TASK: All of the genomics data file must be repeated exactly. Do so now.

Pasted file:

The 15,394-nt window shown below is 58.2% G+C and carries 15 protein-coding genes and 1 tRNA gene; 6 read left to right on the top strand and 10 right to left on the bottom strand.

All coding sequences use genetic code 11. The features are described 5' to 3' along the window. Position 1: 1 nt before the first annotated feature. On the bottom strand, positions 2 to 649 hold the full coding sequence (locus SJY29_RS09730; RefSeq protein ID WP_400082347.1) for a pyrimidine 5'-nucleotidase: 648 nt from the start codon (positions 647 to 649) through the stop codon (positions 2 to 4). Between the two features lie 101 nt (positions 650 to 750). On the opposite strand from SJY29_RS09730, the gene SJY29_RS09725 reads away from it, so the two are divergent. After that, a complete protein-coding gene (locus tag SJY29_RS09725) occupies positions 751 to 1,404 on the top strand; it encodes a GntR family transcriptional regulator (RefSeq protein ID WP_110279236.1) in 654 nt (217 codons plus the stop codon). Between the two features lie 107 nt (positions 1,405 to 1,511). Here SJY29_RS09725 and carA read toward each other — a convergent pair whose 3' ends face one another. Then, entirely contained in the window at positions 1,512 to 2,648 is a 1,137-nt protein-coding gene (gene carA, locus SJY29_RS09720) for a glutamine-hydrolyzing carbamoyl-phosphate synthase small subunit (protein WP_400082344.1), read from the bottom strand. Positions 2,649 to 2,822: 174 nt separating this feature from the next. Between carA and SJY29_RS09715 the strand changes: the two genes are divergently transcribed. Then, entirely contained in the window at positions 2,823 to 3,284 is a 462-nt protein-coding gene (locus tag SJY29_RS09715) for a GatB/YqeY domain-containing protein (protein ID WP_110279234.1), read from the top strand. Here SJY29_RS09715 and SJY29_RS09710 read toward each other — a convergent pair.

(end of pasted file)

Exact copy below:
The 15,394-nt window shown below is 58.2% G+C and carries 15 protein-coding genes and 1 tRNA gene; 6 read left to right on the top strand and 10 right to left on the bottom strand.

All coding sequences use genetic code 11. The features are described 5' to 3' along the window. Position 1: 1 nt before the first annotated feature. On the bottom strand, positions 2 to 649 hold the full coding sequence (locus SJY29_RS09730; RefSeq protein ID WP_400082347.1) for a pyrimidine 5'-nucleotidase: 648 nt from the start codon (positions 647 to 649) through the stop codon (positions 2 to 4). Between the two features lie 101 nt (positions 650 to 750). On the opposite strand from SJY29_RS09730, the gene SJY29_RS09725 reads away from it, so the two are divergent. After that, a complete protein-coding gene (locus tag SJY29_RS09725) occupies positions 751 to 1,404 on the top strand; it encodes a GntR family transcriptional regulator (RefSeq protein ID WP_110279236.1) in 654 nt (217 codons plus the stop codon). Between the two features lie 107 nt (positions 1,405 to 1,511). Here SJY29_RS09725 and carA read toward each other — a convergent pair whose 3' ends face one another. Then, entirely contained in the window at positions 1,512 to 2,648 is a 1,137-nt protein-coding gene (gene carA, locus SJY29_RS09720) for a glutamine-hydrolyzing carbamoyl-phosphate synthase small subunit (protein WP_400082344.1), read from the bottom strand. Positions 2,649 to 2,822: 174 nt separating this feature from the next. Between carA and SJY29_RS09715 the strand changes: the two genes are divergently transcribed. Then, entirely contained in the window at positions 2,823 to 3,284 is a 462-nt protein-coding gene (locus tag SJY29_RS09715) for a GatB/YqeY domain-containing protein (protein ID WP_110279234.1), read from the top strand. Here SJY29_RS09715 and SJY29_RS09710 read toward each other — a convergent pair.